After the unauthorized closing of a valve on a pipeline linking the country’s largest oil field to an export terminal on the Mediterranean Sea – Libya’s oil production sank to about 950,000 bpd, lowest in last five months.
The Sharara field began shutting down on Tuesday at 10 p.m., four people familiar with the matter said, asking not to be named because the information wasn’t public. The deposit, which can pump about 300,000 bpd, is operated by a joint venture between Libya’s National Oil Corp. and Total SA, Repsol SA, OMV AG, and Equinor ASA.
The NOC declared force majeure on Sharara oil on Wednesday, according to two people familiar with the situation which demanded anonymity because the information isn’t public. Loading at the Zawiya oil port was also discontinued, they stated.
Sharara was also briefly shut, and force majeure introduced about 11 days ago after an unidentified group closed a valve there. An individual confirmed Libya’s current, reduced production figure with data of the situation who lacked the authorization to talk to media and asked not to be identified.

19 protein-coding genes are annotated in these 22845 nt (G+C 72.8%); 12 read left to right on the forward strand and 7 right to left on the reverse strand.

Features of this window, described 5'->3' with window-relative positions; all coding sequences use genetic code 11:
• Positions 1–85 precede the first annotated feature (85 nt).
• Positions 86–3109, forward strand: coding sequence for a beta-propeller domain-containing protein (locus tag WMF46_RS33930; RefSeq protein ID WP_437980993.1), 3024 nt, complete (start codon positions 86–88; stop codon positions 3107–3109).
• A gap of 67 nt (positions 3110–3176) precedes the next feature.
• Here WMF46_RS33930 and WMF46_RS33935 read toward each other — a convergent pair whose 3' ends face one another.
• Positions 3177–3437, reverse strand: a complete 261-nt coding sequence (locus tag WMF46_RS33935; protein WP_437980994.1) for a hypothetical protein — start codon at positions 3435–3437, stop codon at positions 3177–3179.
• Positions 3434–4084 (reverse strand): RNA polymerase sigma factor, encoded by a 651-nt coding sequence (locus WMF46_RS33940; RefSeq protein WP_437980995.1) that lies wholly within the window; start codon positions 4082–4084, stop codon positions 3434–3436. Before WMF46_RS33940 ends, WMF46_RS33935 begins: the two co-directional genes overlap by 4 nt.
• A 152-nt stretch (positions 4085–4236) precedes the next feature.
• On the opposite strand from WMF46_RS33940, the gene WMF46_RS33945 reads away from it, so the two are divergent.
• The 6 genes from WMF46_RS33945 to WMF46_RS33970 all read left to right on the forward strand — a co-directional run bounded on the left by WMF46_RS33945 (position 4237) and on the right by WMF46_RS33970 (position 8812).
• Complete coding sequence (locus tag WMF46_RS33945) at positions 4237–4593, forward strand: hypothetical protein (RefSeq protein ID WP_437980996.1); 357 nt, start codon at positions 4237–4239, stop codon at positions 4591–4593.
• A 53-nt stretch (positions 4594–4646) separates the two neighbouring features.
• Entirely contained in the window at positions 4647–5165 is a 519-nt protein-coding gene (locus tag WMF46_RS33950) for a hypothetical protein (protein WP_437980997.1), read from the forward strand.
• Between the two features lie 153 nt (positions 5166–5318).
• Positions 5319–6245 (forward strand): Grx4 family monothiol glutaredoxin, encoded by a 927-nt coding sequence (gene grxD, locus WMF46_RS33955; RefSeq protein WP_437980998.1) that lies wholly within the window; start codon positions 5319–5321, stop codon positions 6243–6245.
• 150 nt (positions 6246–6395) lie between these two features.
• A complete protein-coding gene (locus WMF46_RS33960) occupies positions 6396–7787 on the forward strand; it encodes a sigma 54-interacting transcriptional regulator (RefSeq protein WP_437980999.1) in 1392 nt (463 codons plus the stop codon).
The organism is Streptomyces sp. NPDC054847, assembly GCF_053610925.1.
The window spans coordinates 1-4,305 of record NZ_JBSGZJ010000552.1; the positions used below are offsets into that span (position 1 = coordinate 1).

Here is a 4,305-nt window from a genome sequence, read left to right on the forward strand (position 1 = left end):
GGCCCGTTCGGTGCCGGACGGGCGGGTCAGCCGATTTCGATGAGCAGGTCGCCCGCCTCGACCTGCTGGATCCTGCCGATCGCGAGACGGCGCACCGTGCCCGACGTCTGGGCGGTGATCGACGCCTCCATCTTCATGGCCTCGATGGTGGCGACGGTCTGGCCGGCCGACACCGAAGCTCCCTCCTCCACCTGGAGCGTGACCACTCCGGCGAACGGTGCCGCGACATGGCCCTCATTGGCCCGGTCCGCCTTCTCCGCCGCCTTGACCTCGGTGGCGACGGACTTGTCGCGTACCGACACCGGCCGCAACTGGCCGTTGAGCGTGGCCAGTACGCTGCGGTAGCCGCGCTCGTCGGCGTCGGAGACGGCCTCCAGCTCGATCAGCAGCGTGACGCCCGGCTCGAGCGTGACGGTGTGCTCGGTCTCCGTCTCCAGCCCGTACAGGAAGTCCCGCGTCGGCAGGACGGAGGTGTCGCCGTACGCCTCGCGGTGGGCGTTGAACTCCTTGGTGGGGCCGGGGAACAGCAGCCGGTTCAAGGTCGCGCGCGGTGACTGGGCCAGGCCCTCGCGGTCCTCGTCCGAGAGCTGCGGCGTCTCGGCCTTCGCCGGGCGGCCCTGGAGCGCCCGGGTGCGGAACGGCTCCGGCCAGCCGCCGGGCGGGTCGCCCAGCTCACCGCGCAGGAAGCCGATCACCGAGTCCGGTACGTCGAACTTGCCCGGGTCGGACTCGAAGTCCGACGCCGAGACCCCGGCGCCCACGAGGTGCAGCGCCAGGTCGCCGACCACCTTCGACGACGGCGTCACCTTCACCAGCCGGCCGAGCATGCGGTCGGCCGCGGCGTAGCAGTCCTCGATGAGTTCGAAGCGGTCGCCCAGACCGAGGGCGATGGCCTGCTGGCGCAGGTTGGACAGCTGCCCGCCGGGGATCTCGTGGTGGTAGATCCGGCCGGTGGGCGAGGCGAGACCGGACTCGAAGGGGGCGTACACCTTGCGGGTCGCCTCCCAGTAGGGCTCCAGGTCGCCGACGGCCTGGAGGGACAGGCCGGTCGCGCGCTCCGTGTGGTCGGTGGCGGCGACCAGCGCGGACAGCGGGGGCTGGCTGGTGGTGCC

Power Majeure is a legal status protecting a party from legal responsibility if it can’t fulfill a contract for reasons beyond its control.
Libya holds Africa’s largest proven oil reserves, however, has endured extreme disruptions to its output and exports because of battles and blockades amongst rival armed teams. Earlier in July, before the first half of the month at Sharara, the NOC said oil production was about 1.3 MMbpd — its highest in six years but still well under the extent of output before the civil war that overthrew dictator Moammar Al Qaddafi in 2011.